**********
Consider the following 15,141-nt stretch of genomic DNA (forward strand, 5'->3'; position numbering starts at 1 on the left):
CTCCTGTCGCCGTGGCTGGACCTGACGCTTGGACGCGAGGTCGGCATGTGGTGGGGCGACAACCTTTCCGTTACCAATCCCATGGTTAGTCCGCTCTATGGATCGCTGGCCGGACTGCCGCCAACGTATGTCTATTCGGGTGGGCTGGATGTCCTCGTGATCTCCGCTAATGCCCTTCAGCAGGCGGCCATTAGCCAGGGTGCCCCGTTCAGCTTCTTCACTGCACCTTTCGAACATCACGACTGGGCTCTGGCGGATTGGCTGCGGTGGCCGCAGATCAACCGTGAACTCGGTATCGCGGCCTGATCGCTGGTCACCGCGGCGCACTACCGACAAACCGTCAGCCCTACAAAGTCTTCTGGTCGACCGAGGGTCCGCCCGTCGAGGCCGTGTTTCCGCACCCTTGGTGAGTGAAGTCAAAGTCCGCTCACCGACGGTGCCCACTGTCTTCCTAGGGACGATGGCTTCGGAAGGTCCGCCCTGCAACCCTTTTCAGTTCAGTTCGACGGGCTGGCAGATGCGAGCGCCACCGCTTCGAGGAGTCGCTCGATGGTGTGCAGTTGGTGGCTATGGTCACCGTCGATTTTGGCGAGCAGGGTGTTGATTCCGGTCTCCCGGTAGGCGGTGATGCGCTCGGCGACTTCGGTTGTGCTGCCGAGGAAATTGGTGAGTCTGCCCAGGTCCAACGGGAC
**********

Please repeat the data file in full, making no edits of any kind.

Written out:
Consider the following 15,141-nt stretch of genomic DNA (forward strand, 5'->3'; position numbering starts at 1 on the left):
CTCCTGTCGCCGTGGCTGGACCTGACGCTTGGACGCGAGGTCGGCATGTGGTGGGGCGACAACCTTTCCGTTACCAATCCCATGGTTAGTCCGCTCTATGGATCGCTGGCCGGACTGCCGCCAACGTATGTCTATTCGGGTGGGCTGGATGTCCTCGTGATCTCCGCTAATGCCCTTCAGCAGGCGGCCATTAGCCAGGGTGCCCCGTTCAGCTTCTTCACTGCACCTTTCGAACATCACGACTGGGCTCTGGCGGATTGGCTGCGGTGGCCGCAGATCAACCGTGAACTCGGTATCGCGGCCTGATCGCTGGTCACCGCGGCGCACTACCGACAAACCGTCAGCCCTACAAAGTCTTCTGGTCGACCGAGGGTCCGCCCGTCGAGGCCGTGTTTCCGCACCCTTGGTGAGTGAAGTCAAAGTCCGCTCACCGACGGTGCCCACTGTCTTCCTAGGGACGATGGCTTCGGAAGGTCCGCCCTGCAACCCTTTTCAGTTCAGTTCGACGGGCTGGCAGATGCGAGCGCCACCGCTTCGAGGAGTCGCTCGATGGTGTGCAGTTGGTGGCTATGGTCACCGTCGATTTTGGCGAGCAGGGTGTTGATTCCGGTCTCCCGGTAGGCGGTGATGCGCTCGGCGACTTCGGTTGTGCTGCCGAGGAAATTGGTGAGTCTGCCCAGGTCCAACGGGAC